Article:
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Legionella control for hot water systems

Unvented water heaters can play a vital role in eliminating the risk of a Legionella outbreak, says Roy Marsden, product manager at Heatrae Sadia.

Legionnaire’s disease is a severe form of pneumonia, caused by the bacterium Legionella. It is perfectly adapted for growth in water between 20°C and 45°C, and is often contracted from air conditioning systems, public pools, and fixtures such as showers, taps and toilets.

Its prevalence has brought it sharply into focus, with 450 confirmed cases last year in the UK (as of 30 November 2019) [1]. Due to the fact that it’s most often caught in public spaces such as hotels, hospitals or offices, there is increased pressure on businesses to combat the disease by providing a hot water supply that incorporates anti-Legionella capability.

Legionella protection

Conditions in a hot water system are inherently conducive to Legionella, so it is crucial that as much protection as possible is provided against the disease. Temperature control is one of the primary ways of doing this, with water stored above 60°C to prevent bacterial growth. Hot water should be distributed at 50°C or higher, with thermostatic mixing valves fitted as close as possible to outlets to prevent scalding.

Heatrae Sadia’s Multipoint Eco water heater has a built-in Legionella control system.

Heatrae Sadia’s Multipoint Eco water heater is built with its own Legionella control system, continuously monitoring the temperature in the tank and activating a heat cycle if the water drops below 60°C.

Mandatory requirements

One of the most effective ways to protect against Legionella is to make sure all water systems comply with the standards and guidelines produced by the Health and Safety Executive. These include ACOP L 8 and HSG 274, as well as more industry-specific standards, such as HTM04 for healthcare premises, that help to give protection against Legionella.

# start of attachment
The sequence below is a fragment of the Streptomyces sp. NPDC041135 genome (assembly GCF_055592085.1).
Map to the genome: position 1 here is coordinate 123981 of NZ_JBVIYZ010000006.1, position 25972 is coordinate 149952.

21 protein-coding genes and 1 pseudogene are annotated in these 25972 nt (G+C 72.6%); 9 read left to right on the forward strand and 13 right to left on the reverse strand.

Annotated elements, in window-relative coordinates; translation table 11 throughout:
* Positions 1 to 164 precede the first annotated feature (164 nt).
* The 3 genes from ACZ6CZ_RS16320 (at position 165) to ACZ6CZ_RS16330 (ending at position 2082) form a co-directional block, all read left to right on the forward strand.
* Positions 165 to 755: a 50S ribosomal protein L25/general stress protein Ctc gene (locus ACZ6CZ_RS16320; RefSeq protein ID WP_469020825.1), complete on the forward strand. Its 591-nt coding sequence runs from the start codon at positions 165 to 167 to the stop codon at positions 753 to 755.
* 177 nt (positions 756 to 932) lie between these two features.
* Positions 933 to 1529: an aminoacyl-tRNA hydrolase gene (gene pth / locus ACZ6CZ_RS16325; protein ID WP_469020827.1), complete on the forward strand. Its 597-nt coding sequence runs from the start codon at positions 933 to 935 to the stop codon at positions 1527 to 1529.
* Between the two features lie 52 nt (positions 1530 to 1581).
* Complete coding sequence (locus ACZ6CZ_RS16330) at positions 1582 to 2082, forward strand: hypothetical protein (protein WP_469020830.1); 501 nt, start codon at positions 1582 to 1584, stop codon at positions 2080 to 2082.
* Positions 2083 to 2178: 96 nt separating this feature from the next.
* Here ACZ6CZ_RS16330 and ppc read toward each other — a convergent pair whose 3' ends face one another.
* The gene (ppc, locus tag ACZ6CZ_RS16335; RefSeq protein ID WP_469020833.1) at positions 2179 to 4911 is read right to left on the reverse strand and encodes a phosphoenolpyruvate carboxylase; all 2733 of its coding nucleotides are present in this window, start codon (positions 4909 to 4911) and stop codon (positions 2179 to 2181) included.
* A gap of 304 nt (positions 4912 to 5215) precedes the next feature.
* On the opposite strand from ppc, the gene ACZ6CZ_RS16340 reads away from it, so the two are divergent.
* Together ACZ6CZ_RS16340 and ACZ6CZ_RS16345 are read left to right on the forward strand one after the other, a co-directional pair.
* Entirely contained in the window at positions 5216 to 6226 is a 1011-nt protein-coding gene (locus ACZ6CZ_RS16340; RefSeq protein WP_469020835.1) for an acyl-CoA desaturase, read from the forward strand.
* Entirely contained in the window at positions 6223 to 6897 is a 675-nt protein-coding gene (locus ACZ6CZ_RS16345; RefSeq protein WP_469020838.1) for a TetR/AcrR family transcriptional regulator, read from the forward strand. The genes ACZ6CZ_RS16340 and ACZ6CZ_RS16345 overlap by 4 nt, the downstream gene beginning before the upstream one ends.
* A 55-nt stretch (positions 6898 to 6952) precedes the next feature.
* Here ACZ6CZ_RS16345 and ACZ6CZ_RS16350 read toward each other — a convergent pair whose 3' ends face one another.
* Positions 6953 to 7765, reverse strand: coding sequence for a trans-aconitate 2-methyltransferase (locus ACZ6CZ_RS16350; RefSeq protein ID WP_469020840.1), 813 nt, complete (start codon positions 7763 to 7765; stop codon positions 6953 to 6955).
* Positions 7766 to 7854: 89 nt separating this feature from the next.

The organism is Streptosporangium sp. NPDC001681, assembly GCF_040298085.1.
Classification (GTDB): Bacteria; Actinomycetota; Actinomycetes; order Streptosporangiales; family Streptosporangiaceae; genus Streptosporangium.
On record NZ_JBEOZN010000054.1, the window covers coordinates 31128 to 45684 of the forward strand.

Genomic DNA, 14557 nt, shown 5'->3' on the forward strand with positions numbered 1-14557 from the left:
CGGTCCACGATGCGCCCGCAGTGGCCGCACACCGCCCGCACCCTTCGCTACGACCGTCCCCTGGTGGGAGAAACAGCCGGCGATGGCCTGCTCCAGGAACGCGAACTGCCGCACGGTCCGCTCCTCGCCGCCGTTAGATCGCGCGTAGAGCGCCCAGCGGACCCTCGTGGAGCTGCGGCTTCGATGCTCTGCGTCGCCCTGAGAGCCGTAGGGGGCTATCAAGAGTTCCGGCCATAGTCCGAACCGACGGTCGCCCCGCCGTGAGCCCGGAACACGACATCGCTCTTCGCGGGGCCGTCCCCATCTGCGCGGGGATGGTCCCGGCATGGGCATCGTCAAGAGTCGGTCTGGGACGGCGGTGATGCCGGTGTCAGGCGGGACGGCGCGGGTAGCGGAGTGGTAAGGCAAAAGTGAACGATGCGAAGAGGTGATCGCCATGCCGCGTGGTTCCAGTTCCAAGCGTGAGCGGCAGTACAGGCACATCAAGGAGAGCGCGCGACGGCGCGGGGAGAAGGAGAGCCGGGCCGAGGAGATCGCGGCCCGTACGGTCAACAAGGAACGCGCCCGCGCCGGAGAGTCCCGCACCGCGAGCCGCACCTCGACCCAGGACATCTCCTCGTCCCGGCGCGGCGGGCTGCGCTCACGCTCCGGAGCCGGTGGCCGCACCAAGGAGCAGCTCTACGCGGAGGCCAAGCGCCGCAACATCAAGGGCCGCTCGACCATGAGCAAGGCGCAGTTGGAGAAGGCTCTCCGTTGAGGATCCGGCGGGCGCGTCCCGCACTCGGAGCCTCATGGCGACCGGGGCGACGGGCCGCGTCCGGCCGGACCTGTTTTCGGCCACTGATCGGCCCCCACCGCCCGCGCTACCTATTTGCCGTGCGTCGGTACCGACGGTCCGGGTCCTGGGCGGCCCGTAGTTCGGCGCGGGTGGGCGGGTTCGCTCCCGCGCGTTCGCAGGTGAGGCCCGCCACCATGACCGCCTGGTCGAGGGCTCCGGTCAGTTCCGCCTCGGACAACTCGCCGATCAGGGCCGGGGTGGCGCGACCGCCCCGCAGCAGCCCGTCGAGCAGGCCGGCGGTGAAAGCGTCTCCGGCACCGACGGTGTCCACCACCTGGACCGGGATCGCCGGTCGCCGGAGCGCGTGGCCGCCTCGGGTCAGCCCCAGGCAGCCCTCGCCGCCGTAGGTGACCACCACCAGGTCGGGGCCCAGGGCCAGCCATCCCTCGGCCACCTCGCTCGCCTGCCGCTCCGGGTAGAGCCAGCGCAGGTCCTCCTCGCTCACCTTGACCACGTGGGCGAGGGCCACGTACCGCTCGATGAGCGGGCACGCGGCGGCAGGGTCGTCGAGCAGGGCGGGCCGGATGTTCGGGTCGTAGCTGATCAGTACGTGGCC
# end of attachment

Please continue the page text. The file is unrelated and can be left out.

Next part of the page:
There are seven mandatory requirements of any hot water system with the potential to be a source of bacterial growth:

  • There must be an identifiable duty holder – this can include employers, facilities managers, or anyone in control of premises
  • There must be a competent and appointed person to monitor the system
  • The system must be monitored and maintained at all times
  • The system must be risk-assessed on a regular basis
  • Records or a logbook must be kept
  • Plans of the system layout must be readily available
  • The system must be regularly cleaned.

It is important that businesses meet these requirements to make sure that they are protecting employees, and to avoid falling foul of regulations.

Don’t ignore the risk

For many businesses, the bottom line remains the deciding factor for all purchasing processes. This will include specifying hot water systems, but the dangers of ignoring the threat of Legionella mean that this approach can prove to be a false economy.

The fallout in financial terms alone could be devastating, with the business leaving itself open to a host of liabilities to anyone who contracts the disease. Add to this lost days from office closure, plus the negative press that would materialise as a result of a Legionella outbreak, and the impact of not protecting against the disease becomes clear.

It is therefore crucial to choose a hot water system with maximum protection against Legionella; equally, however, the energy efficiency of the latest systems means that the total cost of ownership is reduced in comparison with older models. If you opt for a water system that has an energy efficiency (ErP) rating of “A”, such as the Multipoint Eco 30H, you can be assured of optimum defence against bacteria, along with minimal energy consumption.


[1] www.gov.uk/government/publications/legionnaires-disease-monthly-surveillance-reports-2019